Certain and Uncertain Utility and Insurance Demand: Results From a Framed Field Experiment in Burkina Faso
Michael Carter and
No 211384, 2015 Conference, August 9-14, 2015, Milan, Italy from International Association of Agricultural Economists
In this paper, we argue that discontinuous preference over certain and uncertain outcomes (as in Andreoni and Sprenger, 2009; 2012) have a dampening effect on the demand for insurance. The intuition is that if agents exhibit a disproportionate preference for certain outcomes, they would undervalue uncertain insurance indemnity payments compared to certain premium cost and exhibit lower demand for insurance compared to a classic expected utility maximizer. Inspired by the seminal work of Andreoni and Sprenger, we design games to identify agents with a disproportionate preference for certain outcomes and play them with 571 cotton farmers in Western Burkina-Faso. We then provide experimental evidence that this is a powerful framework to understand demand for micro-insurance. Specifically we show that agents with discontinuous preference respond positively to an alternative presentation of a classic insurance contract: they are willing to pay more for a given contract if the premium cost is artificially made uncertain by being directly deducted from indemnity payments. We also explore alternative behavioral arguments such as loss aversion but argue that they offer less appealing framework to understand the full set of our results. Our results have practical implications for the design of insurance contracts.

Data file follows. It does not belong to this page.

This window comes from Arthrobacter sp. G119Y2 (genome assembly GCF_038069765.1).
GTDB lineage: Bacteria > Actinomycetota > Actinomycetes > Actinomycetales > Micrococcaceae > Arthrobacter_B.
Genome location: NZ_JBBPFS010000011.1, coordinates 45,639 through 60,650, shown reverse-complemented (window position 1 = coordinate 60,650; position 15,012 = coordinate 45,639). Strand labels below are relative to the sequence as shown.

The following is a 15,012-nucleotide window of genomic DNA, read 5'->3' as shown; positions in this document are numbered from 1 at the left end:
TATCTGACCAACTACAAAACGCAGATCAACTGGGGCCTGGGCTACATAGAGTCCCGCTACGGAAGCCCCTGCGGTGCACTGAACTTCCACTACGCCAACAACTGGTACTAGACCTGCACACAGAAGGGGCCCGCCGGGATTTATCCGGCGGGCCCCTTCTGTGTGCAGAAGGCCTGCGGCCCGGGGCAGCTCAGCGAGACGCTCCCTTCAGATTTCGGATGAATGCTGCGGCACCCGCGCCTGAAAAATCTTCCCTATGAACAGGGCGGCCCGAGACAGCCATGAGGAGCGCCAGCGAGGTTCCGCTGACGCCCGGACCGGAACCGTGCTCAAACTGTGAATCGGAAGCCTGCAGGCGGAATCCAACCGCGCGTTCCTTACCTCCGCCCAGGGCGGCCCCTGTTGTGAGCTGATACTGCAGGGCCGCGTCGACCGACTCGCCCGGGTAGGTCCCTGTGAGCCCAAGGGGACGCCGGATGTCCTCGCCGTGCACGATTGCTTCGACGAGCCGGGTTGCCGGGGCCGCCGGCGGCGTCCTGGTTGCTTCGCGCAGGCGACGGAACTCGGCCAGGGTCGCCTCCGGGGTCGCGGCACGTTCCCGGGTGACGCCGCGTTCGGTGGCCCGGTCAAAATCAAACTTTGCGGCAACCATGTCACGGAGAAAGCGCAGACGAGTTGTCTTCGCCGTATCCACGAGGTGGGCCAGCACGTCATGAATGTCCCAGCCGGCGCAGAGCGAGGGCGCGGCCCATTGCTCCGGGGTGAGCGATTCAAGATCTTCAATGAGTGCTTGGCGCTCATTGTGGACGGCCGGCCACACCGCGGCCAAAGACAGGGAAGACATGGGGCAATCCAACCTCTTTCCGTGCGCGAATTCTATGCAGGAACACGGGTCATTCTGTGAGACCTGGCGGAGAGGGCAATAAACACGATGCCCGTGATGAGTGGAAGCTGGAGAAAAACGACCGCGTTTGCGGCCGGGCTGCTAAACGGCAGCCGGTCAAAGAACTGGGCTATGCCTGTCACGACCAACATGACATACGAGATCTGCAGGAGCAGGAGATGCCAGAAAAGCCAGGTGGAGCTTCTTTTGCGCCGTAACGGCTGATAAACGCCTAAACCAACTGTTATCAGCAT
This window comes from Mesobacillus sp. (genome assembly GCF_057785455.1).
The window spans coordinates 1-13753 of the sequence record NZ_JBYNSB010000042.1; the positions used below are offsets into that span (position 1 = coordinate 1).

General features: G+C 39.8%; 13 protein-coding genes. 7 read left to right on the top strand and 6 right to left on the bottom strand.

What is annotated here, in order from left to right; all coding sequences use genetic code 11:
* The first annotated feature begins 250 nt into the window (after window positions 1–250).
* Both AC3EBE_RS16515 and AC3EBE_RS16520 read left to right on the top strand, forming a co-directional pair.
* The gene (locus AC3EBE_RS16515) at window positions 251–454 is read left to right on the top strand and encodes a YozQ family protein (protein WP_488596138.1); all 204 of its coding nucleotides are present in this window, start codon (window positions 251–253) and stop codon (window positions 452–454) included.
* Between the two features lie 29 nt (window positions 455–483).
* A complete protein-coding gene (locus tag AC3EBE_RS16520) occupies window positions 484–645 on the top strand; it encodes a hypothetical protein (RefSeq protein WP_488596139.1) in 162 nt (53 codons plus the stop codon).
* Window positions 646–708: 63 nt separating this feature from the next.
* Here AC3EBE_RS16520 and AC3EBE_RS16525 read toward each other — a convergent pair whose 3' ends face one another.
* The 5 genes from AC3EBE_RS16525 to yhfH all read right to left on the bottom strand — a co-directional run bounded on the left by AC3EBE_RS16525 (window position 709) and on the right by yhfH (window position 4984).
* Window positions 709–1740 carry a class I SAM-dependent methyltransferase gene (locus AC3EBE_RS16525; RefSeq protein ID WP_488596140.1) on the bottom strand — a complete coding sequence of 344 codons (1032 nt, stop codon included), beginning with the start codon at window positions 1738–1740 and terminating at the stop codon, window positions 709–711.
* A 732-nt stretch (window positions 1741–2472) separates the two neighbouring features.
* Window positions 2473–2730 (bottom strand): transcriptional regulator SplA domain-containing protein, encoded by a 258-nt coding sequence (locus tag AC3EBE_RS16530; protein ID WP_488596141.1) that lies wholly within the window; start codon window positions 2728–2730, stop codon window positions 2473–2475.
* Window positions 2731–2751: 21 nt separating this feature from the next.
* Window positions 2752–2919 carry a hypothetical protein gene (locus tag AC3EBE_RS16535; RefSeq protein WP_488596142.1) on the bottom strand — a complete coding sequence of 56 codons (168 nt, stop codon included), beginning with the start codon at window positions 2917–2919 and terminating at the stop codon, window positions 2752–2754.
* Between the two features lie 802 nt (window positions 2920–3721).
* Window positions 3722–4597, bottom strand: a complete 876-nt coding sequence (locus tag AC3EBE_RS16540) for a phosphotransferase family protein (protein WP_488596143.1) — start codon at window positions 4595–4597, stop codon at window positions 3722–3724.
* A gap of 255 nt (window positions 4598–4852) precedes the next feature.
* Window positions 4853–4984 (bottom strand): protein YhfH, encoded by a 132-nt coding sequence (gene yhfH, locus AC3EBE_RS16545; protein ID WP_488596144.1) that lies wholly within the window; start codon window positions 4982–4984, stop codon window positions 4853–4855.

Keywords: Crop; Production/Industries (search for similar items in EconPapers)
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